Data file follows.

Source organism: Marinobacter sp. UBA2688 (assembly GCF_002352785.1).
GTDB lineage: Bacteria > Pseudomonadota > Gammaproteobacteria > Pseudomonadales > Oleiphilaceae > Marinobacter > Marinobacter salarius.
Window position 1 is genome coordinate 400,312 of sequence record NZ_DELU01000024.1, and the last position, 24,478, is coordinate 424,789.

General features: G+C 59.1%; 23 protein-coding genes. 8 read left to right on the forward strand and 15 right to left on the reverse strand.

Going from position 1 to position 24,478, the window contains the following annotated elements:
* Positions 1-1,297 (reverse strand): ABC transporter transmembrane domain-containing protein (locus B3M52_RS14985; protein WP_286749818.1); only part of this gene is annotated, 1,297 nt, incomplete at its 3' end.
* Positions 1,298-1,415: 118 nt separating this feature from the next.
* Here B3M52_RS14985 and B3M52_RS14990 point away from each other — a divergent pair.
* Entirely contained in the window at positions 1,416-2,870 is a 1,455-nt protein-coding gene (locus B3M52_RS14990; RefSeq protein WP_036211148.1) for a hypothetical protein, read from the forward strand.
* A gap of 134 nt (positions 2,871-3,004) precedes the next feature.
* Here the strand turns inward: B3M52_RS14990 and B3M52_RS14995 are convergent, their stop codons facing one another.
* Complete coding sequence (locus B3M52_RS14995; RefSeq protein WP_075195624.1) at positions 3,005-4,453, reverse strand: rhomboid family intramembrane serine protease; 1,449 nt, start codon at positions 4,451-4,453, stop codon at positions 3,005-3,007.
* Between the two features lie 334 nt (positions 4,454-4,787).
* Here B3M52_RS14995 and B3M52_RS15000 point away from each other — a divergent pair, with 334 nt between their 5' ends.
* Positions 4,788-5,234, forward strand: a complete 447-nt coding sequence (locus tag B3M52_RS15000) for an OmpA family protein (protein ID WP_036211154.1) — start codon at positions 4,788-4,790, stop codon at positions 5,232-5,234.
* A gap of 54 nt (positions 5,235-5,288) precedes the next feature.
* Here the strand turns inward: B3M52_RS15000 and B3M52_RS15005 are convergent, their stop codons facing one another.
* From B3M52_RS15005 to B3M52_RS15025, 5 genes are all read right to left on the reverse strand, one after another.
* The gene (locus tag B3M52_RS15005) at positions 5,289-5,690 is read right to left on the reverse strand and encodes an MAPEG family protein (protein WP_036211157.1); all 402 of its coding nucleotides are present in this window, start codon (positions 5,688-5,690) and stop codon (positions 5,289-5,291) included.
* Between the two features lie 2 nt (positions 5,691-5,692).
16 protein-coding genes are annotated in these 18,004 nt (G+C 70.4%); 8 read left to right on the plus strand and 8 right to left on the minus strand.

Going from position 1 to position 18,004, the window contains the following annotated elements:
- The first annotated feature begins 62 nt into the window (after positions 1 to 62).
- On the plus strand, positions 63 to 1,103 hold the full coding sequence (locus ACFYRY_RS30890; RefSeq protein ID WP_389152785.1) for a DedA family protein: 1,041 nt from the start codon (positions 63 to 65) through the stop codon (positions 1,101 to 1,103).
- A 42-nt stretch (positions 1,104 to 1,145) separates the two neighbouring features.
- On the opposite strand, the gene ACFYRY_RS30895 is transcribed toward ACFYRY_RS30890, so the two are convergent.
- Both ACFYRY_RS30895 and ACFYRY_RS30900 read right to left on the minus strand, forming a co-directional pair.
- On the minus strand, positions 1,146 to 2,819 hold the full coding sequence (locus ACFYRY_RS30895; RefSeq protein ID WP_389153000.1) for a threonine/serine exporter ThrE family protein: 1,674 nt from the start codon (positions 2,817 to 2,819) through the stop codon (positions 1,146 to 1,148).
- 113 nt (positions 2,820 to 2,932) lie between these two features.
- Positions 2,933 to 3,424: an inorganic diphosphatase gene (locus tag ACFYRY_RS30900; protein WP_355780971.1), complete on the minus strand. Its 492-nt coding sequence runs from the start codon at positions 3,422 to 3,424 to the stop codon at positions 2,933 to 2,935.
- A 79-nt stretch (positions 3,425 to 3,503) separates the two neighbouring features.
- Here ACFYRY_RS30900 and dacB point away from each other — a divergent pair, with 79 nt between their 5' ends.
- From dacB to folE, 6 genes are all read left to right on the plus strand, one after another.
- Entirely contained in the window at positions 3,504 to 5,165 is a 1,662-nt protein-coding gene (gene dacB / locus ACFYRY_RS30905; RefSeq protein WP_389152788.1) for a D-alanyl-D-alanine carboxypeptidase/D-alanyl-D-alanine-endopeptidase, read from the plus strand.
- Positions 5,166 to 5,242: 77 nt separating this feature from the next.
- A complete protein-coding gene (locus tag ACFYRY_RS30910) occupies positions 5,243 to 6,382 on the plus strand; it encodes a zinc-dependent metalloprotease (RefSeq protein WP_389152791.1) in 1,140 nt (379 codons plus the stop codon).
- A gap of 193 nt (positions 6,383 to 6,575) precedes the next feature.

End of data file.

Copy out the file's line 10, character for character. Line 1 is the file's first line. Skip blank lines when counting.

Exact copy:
* A gap of 134 nt (positions 2,871-3,004) precedes the next feature.